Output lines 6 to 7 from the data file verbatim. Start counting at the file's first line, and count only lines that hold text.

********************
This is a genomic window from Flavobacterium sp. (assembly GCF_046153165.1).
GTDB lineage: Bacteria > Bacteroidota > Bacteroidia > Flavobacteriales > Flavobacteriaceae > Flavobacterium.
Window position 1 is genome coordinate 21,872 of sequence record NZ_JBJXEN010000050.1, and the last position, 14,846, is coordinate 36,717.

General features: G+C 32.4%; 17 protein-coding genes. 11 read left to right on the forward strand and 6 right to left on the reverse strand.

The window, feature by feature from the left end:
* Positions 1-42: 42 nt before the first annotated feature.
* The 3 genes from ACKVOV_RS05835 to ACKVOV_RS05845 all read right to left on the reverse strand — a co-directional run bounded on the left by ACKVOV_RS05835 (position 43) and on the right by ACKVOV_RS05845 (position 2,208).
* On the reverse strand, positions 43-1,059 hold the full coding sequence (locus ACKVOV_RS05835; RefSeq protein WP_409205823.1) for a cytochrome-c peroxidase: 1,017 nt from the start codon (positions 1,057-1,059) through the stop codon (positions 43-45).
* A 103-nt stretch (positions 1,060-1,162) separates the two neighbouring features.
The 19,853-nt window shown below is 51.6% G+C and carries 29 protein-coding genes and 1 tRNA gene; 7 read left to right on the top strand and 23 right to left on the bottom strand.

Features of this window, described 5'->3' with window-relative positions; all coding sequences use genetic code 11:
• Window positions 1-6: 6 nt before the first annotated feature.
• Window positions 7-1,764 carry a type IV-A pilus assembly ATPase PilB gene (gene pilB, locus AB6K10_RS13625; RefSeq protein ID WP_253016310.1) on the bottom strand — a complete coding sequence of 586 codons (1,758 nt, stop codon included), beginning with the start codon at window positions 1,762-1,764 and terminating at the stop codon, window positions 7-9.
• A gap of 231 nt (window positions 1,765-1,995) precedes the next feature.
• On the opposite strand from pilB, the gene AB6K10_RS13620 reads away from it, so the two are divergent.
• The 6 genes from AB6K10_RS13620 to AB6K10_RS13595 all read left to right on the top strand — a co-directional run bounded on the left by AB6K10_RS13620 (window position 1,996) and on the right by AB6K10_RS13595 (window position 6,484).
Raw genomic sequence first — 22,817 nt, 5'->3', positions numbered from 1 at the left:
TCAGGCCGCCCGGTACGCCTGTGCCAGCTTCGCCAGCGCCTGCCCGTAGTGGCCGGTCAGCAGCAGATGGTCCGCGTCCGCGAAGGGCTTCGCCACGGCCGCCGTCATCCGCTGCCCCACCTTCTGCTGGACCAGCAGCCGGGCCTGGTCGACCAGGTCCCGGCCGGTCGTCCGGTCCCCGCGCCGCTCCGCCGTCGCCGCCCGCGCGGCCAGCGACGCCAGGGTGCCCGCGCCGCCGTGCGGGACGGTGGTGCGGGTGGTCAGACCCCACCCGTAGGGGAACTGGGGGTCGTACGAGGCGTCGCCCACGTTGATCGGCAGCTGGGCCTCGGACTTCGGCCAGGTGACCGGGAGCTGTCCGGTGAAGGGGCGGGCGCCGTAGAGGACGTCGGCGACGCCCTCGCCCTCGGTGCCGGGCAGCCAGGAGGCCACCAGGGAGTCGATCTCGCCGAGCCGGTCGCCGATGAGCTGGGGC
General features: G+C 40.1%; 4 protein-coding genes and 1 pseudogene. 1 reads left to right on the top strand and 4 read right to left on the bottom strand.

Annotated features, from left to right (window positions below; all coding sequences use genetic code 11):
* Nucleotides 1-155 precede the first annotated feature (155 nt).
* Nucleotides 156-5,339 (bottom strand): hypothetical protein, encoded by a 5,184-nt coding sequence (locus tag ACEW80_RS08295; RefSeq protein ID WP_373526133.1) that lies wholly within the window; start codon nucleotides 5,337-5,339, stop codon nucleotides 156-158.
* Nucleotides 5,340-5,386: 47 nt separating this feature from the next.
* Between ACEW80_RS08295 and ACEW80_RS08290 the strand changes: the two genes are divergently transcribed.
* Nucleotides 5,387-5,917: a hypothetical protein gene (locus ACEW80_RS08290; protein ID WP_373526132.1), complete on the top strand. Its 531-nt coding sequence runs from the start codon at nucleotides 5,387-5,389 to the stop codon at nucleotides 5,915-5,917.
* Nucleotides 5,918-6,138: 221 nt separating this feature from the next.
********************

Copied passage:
* Positions 1-42: 42 nt before the first annotated feature.
* The 3 genes from ACKVOV_RS05835 to ACKVOV_RS05845 all read right to left on the reverse strand — a co-directional run bounded on the left by ACKVOV_RS05835 (position 43) and on the right by ACKVOV_RS05845 (position 2,208).